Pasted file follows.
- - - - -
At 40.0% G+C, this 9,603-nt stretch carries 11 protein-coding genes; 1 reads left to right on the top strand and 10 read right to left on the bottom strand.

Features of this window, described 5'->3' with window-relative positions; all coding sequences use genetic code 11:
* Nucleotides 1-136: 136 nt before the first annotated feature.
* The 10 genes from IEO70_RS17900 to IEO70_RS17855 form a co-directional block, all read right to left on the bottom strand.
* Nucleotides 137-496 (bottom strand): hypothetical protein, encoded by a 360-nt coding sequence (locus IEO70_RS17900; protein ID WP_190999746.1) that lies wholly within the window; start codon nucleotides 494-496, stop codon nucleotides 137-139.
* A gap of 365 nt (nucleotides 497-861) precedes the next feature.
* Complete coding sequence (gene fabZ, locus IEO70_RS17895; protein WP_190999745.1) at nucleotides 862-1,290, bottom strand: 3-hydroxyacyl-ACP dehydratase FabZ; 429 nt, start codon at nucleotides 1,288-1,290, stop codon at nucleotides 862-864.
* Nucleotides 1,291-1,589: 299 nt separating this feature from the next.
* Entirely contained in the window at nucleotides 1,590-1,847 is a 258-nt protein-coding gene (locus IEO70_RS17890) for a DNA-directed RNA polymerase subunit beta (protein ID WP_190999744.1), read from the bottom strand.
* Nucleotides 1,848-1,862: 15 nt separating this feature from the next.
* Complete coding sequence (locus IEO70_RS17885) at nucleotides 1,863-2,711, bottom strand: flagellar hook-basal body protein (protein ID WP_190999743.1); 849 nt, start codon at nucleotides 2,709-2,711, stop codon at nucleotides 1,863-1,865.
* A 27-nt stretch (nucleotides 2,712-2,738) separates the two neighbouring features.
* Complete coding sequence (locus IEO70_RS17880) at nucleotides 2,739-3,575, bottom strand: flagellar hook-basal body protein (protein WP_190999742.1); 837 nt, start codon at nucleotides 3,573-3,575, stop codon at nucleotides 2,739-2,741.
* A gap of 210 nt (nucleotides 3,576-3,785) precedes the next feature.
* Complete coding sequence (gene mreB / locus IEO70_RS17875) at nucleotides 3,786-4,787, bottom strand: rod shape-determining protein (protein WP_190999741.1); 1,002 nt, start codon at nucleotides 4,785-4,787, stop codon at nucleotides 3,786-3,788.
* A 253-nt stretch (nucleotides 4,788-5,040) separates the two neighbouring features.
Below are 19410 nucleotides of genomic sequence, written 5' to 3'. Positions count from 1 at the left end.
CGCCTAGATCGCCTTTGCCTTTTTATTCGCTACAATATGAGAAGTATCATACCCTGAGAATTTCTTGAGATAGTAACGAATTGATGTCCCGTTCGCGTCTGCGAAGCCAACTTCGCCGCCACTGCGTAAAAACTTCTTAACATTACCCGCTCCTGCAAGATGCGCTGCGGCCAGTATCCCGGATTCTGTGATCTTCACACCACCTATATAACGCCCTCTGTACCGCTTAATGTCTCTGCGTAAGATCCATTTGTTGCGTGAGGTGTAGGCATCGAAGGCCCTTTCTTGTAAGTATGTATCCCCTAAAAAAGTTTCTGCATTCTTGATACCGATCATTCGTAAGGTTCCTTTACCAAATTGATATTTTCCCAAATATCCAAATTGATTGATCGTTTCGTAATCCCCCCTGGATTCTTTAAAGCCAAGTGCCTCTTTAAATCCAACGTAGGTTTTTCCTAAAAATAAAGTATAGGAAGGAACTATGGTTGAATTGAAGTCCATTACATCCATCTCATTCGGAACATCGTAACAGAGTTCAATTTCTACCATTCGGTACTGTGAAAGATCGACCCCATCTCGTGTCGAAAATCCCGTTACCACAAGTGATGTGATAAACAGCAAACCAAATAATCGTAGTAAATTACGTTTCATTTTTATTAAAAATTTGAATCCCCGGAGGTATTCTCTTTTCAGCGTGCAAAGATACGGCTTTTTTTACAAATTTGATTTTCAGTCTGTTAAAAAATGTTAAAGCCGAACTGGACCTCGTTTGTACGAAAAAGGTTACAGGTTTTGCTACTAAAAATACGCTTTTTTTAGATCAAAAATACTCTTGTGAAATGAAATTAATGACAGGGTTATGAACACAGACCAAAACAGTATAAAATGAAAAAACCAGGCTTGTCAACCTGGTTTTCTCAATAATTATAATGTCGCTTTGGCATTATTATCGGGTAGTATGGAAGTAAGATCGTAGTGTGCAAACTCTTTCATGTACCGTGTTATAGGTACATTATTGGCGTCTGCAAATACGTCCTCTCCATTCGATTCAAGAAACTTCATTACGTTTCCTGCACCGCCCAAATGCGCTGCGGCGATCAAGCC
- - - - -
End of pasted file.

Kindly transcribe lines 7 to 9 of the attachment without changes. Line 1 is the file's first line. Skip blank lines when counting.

* Complete coding sequence (gene fabZ, locus IEO70_RS17895; protein WP_190999745.1) at nucleotides 862-1,290, bottom strand: 3-hydroxyacyl-ACP dehydratase FabZ; 429 nt, start codon at nucleotides 1,288-1,290, stop codon at nucleotides 862-864.
* Nucleotides 1,291-1,589: 299 nt separating this feature from the next.
* Entirely contained in the window at nucleotides 1,590-1,847 is a 258-nt protein-coding gene (locus IEO70_RS17890) for a DNA-directed RNA polymerase subunit beta (protein ID WP_190999744.1), read from the bottom strand.